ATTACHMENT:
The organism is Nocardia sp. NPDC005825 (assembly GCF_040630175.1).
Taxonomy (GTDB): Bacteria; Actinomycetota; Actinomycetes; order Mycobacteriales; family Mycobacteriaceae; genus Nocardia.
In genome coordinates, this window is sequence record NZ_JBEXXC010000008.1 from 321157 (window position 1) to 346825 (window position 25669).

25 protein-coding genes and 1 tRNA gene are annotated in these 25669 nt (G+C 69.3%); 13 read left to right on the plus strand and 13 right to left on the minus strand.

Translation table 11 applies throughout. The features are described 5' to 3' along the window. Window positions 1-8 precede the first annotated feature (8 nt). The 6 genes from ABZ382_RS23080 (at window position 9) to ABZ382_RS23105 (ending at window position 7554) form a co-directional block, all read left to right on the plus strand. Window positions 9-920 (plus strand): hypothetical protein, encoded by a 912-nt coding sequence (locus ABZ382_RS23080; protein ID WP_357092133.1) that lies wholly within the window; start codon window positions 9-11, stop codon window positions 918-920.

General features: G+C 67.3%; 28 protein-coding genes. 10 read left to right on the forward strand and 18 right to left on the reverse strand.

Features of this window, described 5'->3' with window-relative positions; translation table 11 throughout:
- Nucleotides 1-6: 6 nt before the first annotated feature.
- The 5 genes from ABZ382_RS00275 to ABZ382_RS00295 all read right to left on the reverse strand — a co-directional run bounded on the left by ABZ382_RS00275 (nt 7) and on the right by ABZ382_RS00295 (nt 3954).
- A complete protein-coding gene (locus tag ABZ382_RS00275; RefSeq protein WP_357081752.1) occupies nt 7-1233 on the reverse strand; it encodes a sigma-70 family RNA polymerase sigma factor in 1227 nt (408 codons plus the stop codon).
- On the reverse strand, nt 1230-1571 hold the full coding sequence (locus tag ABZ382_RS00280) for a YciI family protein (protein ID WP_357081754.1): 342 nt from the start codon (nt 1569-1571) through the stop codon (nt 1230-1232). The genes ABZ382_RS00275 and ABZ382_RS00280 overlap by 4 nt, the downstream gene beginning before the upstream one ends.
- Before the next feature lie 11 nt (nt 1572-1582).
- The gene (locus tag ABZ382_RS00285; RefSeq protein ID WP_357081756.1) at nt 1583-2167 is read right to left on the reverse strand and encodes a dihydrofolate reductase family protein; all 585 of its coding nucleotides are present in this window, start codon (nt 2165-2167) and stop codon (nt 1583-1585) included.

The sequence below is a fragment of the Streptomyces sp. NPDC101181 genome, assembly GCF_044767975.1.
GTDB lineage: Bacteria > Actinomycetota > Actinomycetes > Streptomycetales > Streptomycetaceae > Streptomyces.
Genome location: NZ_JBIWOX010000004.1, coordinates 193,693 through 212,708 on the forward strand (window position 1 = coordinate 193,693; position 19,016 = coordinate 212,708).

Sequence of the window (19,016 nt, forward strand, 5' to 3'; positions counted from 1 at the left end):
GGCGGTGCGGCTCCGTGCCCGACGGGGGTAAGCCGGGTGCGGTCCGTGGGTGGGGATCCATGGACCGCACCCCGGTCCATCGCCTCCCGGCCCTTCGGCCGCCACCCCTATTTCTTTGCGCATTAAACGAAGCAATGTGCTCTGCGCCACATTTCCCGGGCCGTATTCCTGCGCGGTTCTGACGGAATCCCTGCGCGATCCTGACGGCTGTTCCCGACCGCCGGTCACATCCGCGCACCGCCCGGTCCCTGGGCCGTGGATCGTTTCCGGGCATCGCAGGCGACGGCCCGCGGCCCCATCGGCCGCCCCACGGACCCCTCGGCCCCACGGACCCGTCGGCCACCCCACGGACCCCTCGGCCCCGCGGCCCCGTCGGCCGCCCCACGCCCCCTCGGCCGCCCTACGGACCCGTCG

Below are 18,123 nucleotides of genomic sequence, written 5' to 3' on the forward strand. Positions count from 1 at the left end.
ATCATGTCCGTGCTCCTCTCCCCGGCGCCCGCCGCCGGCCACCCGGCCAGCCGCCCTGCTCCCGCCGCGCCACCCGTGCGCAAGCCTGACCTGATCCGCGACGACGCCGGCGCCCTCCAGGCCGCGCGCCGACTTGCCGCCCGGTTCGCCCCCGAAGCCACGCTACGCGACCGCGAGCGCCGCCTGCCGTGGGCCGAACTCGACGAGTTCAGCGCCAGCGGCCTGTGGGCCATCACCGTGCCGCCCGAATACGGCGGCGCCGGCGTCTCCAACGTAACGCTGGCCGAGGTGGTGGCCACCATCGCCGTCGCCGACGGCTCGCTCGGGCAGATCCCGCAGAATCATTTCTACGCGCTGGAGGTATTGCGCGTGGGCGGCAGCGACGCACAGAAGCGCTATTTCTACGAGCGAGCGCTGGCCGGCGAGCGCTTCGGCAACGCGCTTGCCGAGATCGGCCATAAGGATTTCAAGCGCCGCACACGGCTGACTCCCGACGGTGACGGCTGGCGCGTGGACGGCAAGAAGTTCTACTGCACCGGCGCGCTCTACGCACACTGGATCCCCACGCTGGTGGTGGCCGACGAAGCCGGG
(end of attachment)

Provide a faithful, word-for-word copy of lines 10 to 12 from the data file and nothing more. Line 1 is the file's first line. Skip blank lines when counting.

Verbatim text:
- A complete protein-coding gene (locus tag ABZ382_RS00275; RefSeq protein WP_357081752.1) occupies nt 7-1233 on the reverse strand; it encodes a sigma-70 family RNA polymerase sigma factor in 1227 nt (408 codons plus the stop codon).
- On the reverse strand, nt 1230-1571 hold the full coding sequence (locus tag ABZ382_RS00280) for a YciI family protein (protein ID WP_357081754.1): 342 nt from the start codon (nt 1569-1571) through the stop codon (nt 1230-1232). The genes ABZ382_RS00275 and ABZ382_RS00280 overlap by 4 nt, the downstream gene beginning before the upstream one ends.
- Before the next feature lie 11 nt (nt 1572-1582).